The complaint didn’t allege facts showing the statutes caused any quantifiable damages to the plaintiffs.  Local school districts making the allegedly unconstitutional reimbursement payments weren’t named as parties.  Basically, the NEA was asking an unelected judge in the Third Judicial District to exercise a “super veto” over legislation that had been on the books for 10 years and then somehow apply that veto to every citizen in every district of Alaska.

Even the Governor doesn’t have that kind of veto power.  Under the Constitution, the Governor must veto a bill within 15 days of receiving it.  If the bill is vetoed, the Legislature can override it either by a 2/3 or ¾ majority, depending on the subject. 

The Governor’s veto power doesn’t include the power to strike out portions of bills that don’t appropriate money.  It’s all or nothing.  But as you’ll read below, Zeman carved out about 5% of the language of a 10-year-old Act.  Where specifically in the Constitution did Zeman obtain this superpower?

Over the past decade, the homeschool statutes have enabled local school districts to pay out hundreds of millions of dollars for the benefit of Alaska children.  Thousands of parents around the state have worked with public teachers and districts to build reliable education plans which can best fulfill their children’s dreams.  If the NEA and Zeman can put an abrupt halt to those plans, then our political system has gone off the rails.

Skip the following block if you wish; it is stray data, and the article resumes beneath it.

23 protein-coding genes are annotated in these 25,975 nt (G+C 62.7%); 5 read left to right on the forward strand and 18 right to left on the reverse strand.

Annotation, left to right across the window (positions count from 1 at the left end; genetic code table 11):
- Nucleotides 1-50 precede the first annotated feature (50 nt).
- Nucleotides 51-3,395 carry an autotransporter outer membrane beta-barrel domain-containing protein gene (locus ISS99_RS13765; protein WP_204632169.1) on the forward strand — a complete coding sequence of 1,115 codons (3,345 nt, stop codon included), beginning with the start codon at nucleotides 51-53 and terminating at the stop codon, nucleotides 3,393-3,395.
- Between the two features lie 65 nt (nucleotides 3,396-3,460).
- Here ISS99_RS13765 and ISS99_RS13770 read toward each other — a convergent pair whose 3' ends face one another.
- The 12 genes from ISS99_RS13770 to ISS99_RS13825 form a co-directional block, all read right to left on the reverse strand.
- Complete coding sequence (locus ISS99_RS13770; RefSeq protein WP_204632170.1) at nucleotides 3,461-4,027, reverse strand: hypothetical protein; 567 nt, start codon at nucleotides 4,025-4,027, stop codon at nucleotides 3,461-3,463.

If the NEA truly had a problem with the constitutionality of the homeschool statutes, why didn’t they challenge them back in 2014?  Judging from their complaint, it seems their concerns weren’t prompted until 2022 when Jodi Taylor, the Attorney General’s wife, wrote an opinion piece in a media outlet saying the statutes could be used to help fund private school tuition. 

If the NEA didn’t like where Taylor was heading, why didn’t the union use its powerful lobby in the Legislature to pass more restrictive statutory language?  If the NEA was confident it could better leverage the judicial branch to accomplish its public policy objectives, Alaska is in a very dark place.

One of several people to publicly testify in 2014 in support of SB 100 was Kodiak Island School Superintendent Stewart McDonald.  He applauded the expansion of innovative programs enabled by Dunleavy’s bill and used his district’s suicide rates to emphasize their importance.  He said after 5.5 years of innovative programs, there had been no suicides.